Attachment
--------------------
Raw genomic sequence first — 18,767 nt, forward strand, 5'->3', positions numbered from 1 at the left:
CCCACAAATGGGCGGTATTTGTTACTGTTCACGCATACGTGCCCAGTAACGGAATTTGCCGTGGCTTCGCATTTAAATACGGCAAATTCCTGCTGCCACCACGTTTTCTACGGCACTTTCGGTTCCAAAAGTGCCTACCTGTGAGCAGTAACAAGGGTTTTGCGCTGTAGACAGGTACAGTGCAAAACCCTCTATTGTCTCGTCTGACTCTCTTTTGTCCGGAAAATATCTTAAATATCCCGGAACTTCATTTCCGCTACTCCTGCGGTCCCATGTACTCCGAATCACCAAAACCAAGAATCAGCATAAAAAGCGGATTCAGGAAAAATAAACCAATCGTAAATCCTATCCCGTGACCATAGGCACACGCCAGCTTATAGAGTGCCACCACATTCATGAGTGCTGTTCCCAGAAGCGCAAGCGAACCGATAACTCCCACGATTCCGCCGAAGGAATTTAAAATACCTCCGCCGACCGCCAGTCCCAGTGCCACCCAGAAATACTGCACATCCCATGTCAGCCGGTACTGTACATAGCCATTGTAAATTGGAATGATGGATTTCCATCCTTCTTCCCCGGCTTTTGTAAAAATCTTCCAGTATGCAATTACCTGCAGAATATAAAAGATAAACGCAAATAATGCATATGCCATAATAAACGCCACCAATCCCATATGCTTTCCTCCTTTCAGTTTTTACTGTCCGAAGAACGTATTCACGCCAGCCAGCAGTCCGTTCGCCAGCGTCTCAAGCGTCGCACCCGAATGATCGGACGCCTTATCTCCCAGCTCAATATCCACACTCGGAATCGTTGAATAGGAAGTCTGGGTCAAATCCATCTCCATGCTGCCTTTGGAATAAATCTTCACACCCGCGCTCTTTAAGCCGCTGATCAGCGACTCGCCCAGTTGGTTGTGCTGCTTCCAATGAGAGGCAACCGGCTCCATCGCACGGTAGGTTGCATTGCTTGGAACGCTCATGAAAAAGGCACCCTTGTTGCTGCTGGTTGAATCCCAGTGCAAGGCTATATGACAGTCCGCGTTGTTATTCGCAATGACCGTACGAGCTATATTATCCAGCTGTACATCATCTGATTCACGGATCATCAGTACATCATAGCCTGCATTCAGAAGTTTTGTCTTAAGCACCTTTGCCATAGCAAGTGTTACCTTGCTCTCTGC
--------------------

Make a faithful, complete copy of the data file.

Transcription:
Raw genomic sequence first — 18,767 nt, forward strand, 5'->3', positions numbered from 1 at the left:
CCCACAAATGGGCGGTATTTGTTACTGTTCACGCATACGTGCCCAGTAACGGAATTTGCCGTGGCTTCGCATTTAAATACGGCAAATTCCTGCTGCCACCACGTTTTCTACGGCACTTTCGGTTCCAAAAGTGCCTACCTGTGAGCAGTAACAAGGGTTTTGCGCTGTAGACAGGTACAGTGCAAAACCCTCTATTGTCTCGTCTGACTCTCTTTTGTCCGGAAAATATCTTAAATATCCCGGAACTTCATTTCCGCTACTCCTGCGGTCCCATGTACTCCGAATCACCAAAACCAAGAATCAGCATAAAAAGCGGATTCAGGAAAAATAAACCAATCGTAAATCCTATCCCGTGACCATAGGCACACGCCAGCTTATAGAGTGCCACCACATTCATGAGTGCTGTTCCCAGAAGCGCAAGCGAACCGATAACTCCCACGATTCCGCCGAAGGAATTTAAAATACCTCCGCCGACCGCCAGTCCCAGTGCCACCCAGAAATACTGCACATCCCATGTCAGCCGGTACTGTACATAGCCATTGTAAATTGGAATGATGGATTTCCATCCTTCTTCCCCGGCTTTTGTAAAAATCTTCCAGTATGCAATTACCTGCAGAATATAAAAGATAAACGCAAATAATGCATATGCCATAATAAACGCCACCAATCCCATATGCTTTCCTCCTTTCAGTTTTTACTGTCCGAAGAACGTATTCACGCCAGCCAGCAGTCCGTTCGCCAGCGTCTCAAGCGTCGCACCCGAATGATCGGACGCCTTATCTCCCAGCTCAATATCCACACTCGGAATCGTTGAATAGGAAGTCTGGGTCAAATCCATCTCCATGCTGCCTTTGGAATAAATCTTCACACCCGCGCTCTTTAAGCCGCTGATCAGCGACTCGCCCAGTTGGTTGTGCTGCTTCCAATGAGAGGCAACCGGCTCCATCGCACGGTAGGTTGCATTGCTTGGAACGCTCATGAAAAAGGCACCCTTGTTGCTGCTGGTTGAATCCCAGTGCAAGGCTATATGACAGTCCGCGTTGTTATTCGCAATGACCGTACGAGCTATATTATCCAGCTGTACATCATCTGATTCACGGATCATCAGTACATCATAGCCTGCATTCAGAAGTTTTGTCTTAAGCACCTTTGCCATAGCAAGTGTTACCTTGCTCTCTGC